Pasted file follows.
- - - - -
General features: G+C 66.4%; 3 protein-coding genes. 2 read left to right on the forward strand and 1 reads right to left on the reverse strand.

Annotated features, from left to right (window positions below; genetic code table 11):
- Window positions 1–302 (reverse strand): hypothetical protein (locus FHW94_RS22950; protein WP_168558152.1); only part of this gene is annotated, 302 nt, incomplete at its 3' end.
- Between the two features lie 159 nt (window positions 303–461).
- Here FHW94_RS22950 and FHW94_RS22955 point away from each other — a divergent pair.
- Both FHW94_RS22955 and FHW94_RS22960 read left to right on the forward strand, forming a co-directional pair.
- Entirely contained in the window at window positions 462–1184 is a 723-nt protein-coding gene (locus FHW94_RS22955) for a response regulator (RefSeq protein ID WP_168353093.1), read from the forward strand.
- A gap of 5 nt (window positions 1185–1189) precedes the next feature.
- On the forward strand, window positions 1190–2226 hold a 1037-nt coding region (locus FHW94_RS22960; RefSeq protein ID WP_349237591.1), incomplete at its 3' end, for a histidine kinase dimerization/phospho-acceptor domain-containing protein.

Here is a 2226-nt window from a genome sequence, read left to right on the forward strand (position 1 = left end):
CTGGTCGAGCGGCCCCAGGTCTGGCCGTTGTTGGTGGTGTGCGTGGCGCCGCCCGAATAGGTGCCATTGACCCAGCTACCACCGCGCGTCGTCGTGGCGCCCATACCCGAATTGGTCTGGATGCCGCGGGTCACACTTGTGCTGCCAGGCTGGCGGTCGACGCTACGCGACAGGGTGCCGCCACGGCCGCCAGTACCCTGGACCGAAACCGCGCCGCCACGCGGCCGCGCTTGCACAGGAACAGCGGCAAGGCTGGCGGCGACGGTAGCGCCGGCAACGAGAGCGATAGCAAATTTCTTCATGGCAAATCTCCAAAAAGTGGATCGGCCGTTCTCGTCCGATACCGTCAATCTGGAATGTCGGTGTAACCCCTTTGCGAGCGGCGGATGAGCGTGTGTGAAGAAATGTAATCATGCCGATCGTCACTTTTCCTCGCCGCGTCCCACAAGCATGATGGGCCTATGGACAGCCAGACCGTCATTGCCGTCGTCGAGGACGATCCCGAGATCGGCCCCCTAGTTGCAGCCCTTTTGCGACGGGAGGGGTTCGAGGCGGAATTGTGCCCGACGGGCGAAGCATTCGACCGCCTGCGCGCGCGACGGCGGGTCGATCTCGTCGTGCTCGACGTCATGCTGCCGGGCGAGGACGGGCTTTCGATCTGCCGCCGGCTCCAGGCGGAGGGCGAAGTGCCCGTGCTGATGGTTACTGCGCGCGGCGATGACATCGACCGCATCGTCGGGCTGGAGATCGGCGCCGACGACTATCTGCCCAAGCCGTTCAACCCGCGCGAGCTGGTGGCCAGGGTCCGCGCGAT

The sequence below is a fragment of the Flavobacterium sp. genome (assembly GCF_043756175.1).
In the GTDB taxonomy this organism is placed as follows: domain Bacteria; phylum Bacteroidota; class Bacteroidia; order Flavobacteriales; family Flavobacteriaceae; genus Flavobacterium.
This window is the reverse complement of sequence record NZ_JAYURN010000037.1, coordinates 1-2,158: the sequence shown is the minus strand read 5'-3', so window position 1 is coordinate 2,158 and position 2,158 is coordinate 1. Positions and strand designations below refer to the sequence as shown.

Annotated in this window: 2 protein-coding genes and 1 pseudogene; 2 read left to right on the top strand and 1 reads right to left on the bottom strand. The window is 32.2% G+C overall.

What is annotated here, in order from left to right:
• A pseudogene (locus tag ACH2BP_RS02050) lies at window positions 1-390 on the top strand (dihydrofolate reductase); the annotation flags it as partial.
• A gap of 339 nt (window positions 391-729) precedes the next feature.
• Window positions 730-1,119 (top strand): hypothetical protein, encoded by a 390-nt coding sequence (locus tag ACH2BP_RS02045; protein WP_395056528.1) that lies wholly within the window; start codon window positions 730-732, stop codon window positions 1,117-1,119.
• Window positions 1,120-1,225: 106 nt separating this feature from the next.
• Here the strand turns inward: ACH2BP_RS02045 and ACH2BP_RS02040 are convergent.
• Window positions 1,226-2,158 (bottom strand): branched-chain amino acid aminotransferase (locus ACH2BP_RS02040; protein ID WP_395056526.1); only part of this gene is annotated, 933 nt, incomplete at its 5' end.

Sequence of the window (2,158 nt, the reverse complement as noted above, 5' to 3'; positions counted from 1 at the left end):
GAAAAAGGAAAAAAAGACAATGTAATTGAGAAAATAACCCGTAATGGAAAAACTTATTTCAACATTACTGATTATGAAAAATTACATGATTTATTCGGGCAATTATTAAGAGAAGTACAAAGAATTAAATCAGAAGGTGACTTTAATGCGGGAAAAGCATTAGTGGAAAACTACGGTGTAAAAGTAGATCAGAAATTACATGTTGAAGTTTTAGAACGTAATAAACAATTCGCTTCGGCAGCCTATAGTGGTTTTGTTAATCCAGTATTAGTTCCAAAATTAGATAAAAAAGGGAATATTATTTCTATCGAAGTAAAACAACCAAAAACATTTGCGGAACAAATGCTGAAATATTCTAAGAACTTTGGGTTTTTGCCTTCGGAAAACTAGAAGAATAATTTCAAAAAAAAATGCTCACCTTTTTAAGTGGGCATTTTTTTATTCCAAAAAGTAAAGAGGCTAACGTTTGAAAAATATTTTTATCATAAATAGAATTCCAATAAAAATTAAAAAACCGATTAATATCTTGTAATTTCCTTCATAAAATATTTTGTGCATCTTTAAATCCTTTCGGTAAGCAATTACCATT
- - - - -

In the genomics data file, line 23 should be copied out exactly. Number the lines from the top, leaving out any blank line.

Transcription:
Sequence of the window (2,158 nt, the reverse complement as noted above, 5' to 3'; positions counted from 1 at the left end):